James Mullan

To be at the Show, Or not be. That’s the question

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Why would several thousand people gather in a glorified tin shed for a week to be bombarded by ear-piercing classical music played on the (almost) latest technology?   Why would senior executives from major multinationals fly thousands of miles to spend hours sitting with journalists pronouncing their company’s ‘commitment to the region’ and exclaiming ‘Phew, it’s a bit warm here, isn’t it?’

Because it’s GITEX. Yes, the region’s leading information technology trade show is back and I’m sure we’ll soon be told that it’s bigger and better attended than ever.  The Show dominated an absurdly large portion of my life for a decade as I ran the Technology Practice of a large international PR firm.

You would have thought, given the opportunities to communicate afforded by the internet and the growth in social networking, that such an event would be deemed redundant.  How many times did I listen to marketing managers bemoaning the huge chunk of their budget which they had to devote to creating tat on an epic scale – over-branded polo shirts with minimal cotton content, baseball caps missing that all important bent peak, plastic pens which clicked out but refused to click back in.

‘Any compliments?’ was the calling cry of the over-spotted exhibition freebie hunter.  ‘Yes,’ I would sometimes return, ‘you’ve got a lovely tie.’   A client of mine once had a competition to see what the cheapest item was that they could pass off as a complimentary gift. They managed to give away a single paper clip to several lucky, but slightly bemused, individuals.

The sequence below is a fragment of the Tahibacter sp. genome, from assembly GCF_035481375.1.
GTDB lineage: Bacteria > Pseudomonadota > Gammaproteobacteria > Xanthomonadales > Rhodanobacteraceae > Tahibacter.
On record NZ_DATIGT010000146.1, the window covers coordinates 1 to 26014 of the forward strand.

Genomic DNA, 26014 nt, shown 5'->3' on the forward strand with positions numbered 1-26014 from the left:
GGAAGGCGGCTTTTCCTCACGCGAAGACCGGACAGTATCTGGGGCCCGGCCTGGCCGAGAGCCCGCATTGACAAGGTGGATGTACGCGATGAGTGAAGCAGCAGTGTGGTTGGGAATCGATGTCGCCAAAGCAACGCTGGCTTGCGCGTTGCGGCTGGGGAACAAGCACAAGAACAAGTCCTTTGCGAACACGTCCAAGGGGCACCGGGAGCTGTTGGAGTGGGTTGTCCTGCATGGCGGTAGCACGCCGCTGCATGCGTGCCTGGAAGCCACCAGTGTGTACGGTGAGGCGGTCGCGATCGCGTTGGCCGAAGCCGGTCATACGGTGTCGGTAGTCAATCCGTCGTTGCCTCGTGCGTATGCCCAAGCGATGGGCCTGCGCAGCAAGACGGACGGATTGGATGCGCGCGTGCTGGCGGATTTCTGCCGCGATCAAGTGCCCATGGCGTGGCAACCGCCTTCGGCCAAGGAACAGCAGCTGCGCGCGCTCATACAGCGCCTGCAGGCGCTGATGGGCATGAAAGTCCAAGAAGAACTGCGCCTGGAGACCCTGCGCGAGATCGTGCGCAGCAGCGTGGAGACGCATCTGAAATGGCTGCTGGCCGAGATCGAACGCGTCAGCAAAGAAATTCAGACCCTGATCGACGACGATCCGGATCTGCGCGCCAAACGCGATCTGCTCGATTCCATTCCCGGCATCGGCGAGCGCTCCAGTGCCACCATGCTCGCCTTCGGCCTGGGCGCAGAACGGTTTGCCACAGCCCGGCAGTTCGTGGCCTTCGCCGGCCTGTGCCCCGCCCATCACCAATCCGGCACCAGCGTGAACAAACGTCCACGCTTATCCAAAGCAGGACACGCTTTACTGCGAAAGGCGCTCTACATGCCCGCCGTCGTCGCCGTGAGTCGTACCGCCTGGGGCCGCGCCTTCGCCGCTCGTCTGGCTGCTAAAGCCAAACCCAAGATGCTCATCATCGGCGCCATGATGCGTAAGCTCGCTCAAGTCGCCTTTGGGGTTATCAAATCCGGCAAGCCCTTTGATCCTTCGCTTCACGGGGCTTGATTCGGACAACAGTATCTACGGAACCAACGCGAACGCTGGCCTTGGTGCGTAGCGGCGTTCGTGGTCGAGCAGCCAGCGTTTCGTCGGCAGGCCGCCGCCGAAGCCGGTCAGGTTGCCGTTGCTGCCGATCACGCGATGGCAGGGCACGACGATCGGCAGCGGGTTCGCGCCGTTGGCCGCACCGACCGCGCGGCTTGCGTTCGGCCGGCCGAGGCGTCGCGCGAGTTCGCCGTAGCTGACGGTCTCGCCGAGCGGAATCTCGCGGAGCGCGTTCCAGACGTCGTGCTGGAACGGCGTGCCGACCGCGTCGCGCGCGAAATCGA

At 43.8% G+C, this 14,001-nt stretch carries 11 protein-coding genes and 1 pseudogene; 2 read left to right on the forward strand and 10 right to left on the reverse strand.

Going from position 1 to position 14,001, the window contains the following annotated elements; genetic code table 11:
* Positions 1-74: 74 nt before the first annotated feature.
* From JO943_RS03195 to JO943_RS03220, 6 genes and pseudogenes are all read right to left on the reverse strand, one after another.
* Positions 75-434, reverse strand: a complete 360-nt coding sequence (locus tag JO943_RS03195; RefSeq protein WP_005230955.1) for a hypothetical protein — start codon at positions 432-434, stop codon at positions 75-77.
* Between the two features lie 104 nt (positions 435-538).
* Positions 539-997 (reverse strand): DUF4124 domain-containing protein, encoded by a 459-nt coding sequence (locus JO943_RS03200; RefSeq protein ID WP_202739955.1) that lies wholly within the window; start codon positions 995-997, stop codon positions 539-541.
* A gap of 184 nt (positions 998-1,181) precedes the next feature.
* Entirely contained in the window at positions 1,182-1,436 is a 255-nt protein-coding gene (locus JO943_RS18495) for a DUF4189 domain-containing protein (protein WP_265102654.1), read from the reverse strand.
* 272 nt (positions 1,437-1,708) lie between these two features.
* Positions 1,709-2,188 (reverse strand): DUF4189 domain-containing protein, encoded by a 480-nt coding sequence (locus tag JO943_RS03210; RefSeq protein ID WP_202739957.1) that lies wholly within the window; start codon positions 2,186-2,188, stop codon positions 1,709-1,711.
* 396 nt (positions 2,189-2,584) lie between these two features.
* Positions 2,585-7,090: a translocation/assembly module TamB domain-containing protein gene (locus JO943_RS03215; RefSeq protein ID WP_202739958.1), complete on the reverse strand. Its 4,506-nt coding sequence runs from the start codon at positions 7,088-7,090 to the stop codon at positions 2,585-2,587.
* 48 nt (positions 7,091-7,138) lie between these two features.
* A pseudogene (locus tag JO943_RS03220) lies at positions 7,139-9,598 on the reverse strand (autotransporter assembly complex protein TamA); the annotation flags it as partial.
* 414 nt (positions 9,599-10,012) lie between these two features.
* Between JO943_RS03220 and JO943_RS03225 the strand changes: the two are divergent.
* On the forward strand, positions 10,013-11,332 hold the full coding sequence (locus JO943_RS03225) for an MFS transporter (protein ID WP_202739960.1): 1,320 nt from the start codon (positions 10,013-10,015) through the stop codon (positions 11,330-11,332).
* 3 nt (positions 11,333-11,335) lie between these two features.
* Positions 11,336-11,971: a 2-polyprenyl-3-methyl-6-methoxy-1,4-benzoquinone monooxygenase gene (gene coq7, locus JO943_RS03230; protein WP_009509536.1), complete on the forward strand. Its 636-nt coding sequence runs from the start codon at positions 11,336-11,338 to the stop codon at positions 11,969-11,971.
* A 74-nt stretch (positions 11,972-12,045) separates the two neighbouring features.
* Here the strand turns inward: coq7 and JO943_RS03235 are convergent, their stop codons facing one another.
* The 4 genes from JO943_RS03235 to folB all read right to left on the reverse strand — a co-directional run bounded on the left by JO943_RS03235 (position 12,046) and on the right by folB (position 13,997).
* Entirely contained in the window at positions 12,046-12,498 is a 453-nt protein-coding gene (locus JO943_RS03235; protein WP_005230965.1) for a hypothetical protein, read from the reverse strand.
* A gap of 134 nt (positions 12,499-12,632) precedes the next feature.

‘Why are we here?’ is the philosophical question of the hour throughout the five days of the Show.  For some companies the reason is abundantly clear – to flog as many boxes of technology as possible. Computer Shopper, which is the consumer adjunct to the Show is a vision of Hell with which Dante would be familiar.

Throughout the Show harassed PRs with ties scuwiff can be observed having fingers wagged at them and being addressed like naughty schoolboys (and girls) for failing to ensure that their clients secured enough real estate in the exhibition daily. Or for sending a photo that made the client look less handsome than they imagined themselves to be.

So is it all a colossal waste of time?  Absolutely not.  Deals are done,  introductions are made, old acquaintance is renewed, expertise is shared and let’s not forget, fun is had.  The reason that events such as GITEX continue to exist is that they fulfill a basic human need to meet and engage with your peers, your customers and your partners in a relaxed, semi-formal environment.  A client once made a startling, but inspired suggestion to me as we surveyed a stand whirring with leading-edge, state-of-the-art technology: ‘You know what we need to do? Get rid of all of this stuff and put in some nice cosy sofas.  That’s what these events are really all about – people meeting people.’

So at the risk of spiking a sudden hike in ‘sofas futures’ perhaps it’s time we were just a little more honest about why we have events like GITEX.

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